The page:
In early years education and care, it is often the setting SENDCo who initiates an EHC plan request, with parental/carer support. The SENDCo draws on observations and reports from children’s key workers (and any other agencies professionals involved).

In recent years, the rise in the number of EHC plans is mirroring an increase in the number of young children being identified with SEND. This could be attributed to an increasing awareness and understanding of SEND, however, it could also be attributed to the continuing rippling effect of the Covid-19 pandemic.

It is widely reported that children born during the pandemic are more delayed in their emotional, social, and communication development. Pair that delay with ‘typical’ child development of a 2/3-year-old in terms of engaging in schematic play (repeated actions/behaviours), you could quite easily, and mistakenly, build a profile that is reflective of a child with SEND. Therefore, practitioners need to draw upon all their experience, knowledge and take into consideration wider influences which can impact on a child’s development to make informed professional judgements. Although it can be frustrating for both practitioners and parents/carers, sometimes a watch and wait approach is the best course of action. This is not to say young children should not have EHC plans initiated, but practitioners need to have clear observations and reasoning to evidence why it is the best next step for a child.

It could be argued that if there were an increase in reasonable adjustments and more flexibility in education, then the amount of EHC plans may decrease. From my own personal experience, I requested EHC plans for my own children as it was a legal document that held educational settings accountable for meeting their needs. I felt that without an EHC plan in place, my children’s needs would not have been effectively met.

A further concern of mine was that my children were at risk of suspension or exclusion due to some of their behaviours which are associated with their SEND. I felt that an EHC plan provided a safety net. Although the purpose of EHC plans is not intended as ‘safety nets’, parents/carers find reassurance in them and can contribute to a reason for requesting them.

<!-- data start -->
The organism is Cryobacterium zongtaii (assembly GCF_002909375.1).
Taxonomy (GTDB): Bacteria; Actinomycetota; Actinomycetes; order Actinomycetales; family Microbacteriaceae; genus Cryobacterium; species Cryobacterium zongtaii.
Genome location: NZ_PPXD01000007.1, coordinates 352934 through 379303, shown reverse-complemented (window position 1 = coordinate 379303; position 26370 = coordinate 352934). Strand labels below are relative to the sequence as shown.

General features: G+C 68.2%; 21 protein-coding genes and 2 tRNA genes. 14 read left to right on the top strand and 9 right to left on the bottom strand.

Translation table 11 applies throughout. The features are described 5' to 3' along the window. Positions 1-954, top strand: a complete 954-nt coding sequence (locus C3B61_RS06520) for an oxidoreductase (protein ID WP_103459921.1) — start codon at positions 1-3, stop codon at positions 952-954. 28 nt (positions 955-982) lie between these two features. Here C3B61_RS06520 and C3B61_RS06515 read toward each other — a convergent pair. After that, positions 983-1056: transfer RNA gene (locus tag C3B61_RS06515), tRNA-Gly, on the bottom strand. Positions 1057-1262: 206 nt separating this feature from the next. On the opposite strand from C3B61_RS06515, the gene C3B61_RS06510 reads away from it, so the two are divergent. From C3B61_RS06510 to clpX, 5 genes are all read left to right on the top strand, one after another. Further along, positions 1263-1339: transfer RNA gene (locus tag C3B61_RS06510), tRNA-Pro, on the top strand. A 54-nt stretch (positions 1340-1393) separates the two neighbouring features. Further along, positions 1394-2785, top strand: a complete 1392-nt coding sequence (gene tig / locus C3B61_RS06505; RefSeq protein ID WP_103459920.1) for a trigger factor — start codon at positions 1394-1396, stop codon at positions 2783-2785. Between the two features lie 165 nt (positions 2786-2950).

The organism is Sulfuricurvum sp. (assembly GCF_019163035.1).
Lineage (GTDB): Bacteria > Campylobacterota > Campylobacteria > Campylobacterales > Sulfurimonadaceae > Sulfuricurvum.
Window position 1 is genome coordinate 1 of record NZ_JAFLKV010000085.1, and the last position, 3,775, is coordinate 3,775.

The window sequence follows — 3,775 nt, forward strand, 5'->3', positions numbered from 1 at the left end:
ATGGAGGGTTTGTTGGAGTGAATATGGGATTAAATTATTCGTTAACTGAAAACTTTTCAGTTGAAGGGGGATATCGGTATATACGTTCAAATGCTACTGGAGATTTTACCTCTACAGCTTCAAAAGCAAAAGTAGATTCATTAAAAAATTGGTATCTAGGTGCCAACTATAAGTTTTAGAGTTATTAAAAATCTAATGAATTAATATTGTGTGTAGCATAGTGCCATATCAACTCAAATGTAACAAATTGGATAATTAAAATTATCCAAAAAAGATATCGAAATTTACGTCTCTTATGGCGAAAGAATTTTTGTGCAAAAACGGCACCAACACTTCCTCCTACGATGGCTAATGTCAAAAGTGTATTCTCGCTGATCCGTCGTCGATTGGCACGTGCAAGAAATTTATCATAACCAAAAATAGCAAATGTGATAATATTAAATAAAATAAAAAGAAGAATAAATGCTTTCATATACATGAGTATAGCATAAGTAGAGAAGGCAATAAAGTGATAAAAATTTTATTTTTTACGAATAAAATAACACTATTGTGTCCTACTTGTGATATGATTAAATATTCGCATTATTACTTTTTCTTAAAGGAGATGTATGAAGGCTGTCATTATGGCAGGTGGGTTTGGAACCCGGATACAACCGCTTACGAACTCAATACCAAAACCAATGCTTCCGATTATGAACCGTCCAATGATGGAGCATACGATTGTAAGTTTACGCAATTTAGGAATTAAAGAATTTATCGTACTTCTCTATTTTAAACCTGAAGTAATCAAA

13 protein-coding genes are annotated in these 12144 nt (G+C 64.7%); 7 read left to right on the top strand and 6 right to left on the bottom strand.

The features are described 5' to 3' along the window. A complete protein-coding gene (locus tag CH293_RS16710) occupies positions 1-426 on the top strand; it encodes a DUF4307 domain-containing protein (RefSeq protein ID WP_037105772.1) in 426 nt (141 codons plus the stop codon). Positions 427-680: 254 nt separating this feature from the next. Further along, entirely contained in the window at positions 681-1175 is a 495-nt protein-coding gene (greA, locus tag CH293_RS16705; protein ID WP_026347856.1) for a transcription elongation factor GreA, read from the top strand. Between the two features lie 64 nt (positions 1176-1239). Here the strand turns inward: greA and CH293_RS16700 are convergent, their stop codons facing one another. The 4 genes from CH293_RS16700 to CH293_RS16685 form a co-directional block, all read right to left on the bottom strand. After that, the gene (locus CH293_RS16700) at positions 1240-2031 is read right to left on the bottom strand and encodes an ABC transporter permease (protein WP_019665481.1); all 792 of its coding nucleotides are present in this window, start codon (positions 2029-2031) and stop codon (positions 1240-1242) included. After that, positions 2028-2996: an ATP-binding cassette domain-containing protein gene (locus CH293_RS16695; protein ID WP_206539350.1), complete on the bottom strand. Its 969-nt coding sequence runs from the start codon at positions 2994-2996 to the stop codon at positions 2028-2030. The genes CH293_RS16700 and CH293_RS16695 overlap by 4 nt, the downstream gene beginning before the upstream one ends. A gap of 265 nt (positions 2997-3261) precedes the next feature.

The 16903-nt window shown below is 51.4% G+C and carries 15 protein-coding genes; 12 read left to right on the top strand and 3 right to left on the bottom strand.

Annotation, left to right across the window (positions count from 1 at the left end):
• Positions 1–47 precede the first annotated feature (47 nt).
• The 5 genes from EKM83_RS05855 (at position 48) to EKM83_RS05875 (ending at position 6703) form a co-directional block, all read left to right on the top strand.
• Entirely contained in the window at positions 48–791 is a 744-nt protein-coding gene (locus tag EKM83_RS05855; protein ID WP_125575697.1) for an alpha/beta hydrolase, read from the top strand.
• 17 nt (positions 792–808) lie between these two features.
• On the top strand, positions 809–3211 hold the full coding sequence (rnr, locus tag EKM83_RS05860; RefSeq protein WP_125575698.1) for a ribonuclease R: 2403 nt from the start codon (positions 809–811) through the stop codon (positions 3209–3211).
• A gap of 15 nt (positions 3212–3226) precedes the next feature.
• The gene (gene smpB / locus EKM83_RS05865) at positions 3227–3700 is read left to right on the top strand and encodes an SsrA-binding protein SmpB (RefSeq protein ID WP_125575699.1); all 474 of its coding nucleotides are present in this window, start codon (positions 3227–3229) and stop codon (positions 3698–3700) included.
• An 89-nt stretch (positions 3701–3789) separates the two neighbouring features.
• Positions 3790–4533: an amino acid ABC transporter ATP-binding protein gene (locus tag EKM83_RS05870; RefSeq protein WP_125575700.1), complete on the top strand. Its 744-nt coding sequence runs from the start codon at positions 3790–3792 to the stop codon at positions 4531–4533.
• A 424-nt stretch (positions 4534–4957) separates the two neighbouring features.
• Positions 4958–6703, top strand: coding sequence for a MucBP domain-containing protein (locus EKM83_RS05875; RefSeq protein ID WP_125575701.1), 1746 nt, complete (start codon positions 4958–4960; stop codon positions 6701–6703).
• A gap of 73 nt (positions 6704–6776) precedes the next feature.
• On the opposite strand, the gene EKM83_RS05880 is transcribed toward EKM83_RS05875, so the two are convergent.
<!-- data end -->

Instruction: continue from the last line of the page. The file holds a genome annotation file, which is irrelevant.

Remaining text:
Instead of spending money on unsuccessful tribunals, local authorities should invest money back into early years settings and provide more support and training to practitioners. If practitioners increase their knowledge and understanding of SEND and how to provide and implement suitable provision and strategies to support young children, it could prove to be more effective than an EHC plan. This is not only limited to early years education but can be applied to all stages of education.


As with the case of most issues relating to SEND, there is no easy fix or ready to hand answer to find a resolution to the many problems. There are cases where it is necessary for young children to have an EHC plan in place, but for others it is much more of a grey area. With an increase in demand for EHC plans, children who would most benefit from having one in place within the early years may experience longer delays in receiving one. Funding may be re-directed into places where it is not beneficial to anyone, such as during tribunals. There may be children who may not necessarily gain any further benefit/support from having an EHC plan in place, however it does provide parents/carers with a sense of security around knowing their child’s needs have to be met. This brings the debate back to issues around high quality, effective practice, and if inclusive provision was universal, would a child still require an EHC plan?

The role of an early years’ practitioner continues to be challenging, faced with daily challenges, barriers to practice and increasing accountability. It is not the role of an early years’ practitioner to decide who should or should not have an EHC plan, but to gather high quality observations to evidence to support why a child would significantly benefit from having an EHC plan in place. Having a strong knowledge base of child development and a good understanding of external factors which can impact upon it can support early years practitioners observational and professional judgments.